Least squares as springs

Physics intuition for regression and other methods that minimize squared error. We can imagine springs pulling the model toward the data.

machine learning

New York University


February 16, 2022

During a recent “Zoom” lecture a student asked me a question about outliers. In the process of answering I realized something that I knew was true but had never seen explained in any sources. This post is my first attempt to develop an analogy that connects least squares methods, like regression or PCA, to physical intuition about springs or elastics.

The simplest version

To illustrate I will use data from gapminder conveniently provided in an R package by Jenny Bryan. Consider these two variables in the dataset, GDP per capita and life expectancy, plotted here in a standard scatterplot:

(To have a less busy plot, one with fewer points, I’ve subsetted the data to the year 2007 and countries in Asia).

Now we’re going to bring physical intuition into this by imagining these points as physical objects. For example, we can interpret the mean \((\bar x, \bar y)\) = 6252.7, 70.7 as the center of mass (if we assume every point has the same mass). This is the larger, blue point in the plot above. It’s not really important to think of mass specifically, just that this point is the center of the physical ensemble.

We need a few simple rules for our physical system:

  • Changing the data is not allowed, i.e. the points are immovable.
  • For methods like regression (or PCA), we imagine a rigid object like a line (or hyperplane, in multiple regression) passing through the points, and the points exerting some force that changes the position of this body
  • If these methods use the standard least squares loss function then this force can be represented by springs or elastics, all of the same length and strength, attached at one end to the points and on the other end to the line (or hyperplane).

This line (or hyperplane) may bounce around at first as the springs pull it toward their anchoring points, but eventually it settles into an equilibrium where the forces from all the opposing springs are balanced out. In this equilibrium state we have two immediate consequences:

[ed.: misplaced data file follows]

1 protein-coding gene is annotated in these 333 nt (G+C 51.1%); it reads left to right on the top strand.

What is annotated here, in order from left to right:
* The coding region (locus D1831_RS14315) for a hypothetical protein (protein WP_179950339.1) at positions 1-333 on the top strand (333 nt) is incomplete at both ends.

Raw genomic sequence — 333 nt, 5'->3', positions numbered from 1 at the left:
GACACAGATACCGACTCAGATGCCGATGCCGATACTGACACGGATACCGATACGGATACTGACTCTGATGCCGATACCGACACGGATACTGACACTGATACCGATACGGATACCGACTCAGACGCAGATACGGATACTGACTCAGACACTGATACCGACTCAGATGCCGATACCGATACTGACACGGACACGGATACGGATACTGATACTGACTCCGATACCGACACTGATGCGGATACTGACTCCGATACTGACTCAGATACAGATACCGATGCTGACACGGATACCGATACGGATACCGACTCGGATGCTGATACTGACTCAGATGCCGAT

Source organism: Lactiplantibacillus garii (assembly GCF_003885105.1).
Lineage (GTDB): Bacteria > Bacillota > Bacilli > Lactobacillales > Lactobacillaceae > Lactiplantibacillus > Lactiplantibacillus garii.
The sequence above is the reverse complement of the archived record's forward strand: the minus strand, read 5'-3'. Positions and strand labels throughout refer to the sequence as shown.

1. The rigid object (line or hyperplane) must pass through the center point. If it did not, there would be a net force acting on the object pulling it toward the center point, hence it would not yet be at equilibrium. In other words, all of the forces that would shift the object are exactly balanced out so it does not shift.
  2. The same is true about torques, all of the forces that would rotate the object are balanced out.

For regression we need one more rule: the springs are guided so they only pull in directions aligned with the axis of the outcome variable, i.e. “vertically.” Let’s call this the vertical rule for reference later.

Here is our simple example in picture form:

`geom_smooth()` using formula 'y ~ x'

(To create this plot I have copied the geom_spring example by Thomas Lin Pedersen from (the new version of!) the ggplot2 book).

If you are not immediately convinced that this intuition pays off, consider the issue that motivated me to think of this in the first place: influential outliers, points with high “leverage” in the statistical sense. The definition of statistical leverage is a bit complicated. But we can get the right intuition about it from a physical sense rather than those formal definitions. See the point in the bottom left of the plot above? Since it is pulling closer to the end of the line it has more leverage in the actual physical sense. This is the explanation I prefer to give students who aren’t taking a mathematical statistics course.

(In case you’re wondering, that point is Afghanistan, a nation where the United States remains at war for almost two decades now…)

Let’s see what happens when we move this one point so its leverage is being used to rotate the line clockwise instead of counter-clockwise. The old regression line, before this change, is shown as a faded line below for comparison.

`geom_smooth()` using formula 'y ~ x'
`geom_smooth()` using formula 'y ~ x'

Notice the following changes: the center of mass has shifted a little, the point we moved is now a greater distance from the line so its force is larger, and the line has rotated noticeably due to the influence of this one point, even though our dataset has over 30 points, because that point has a lot of leverage.

Hooke’s law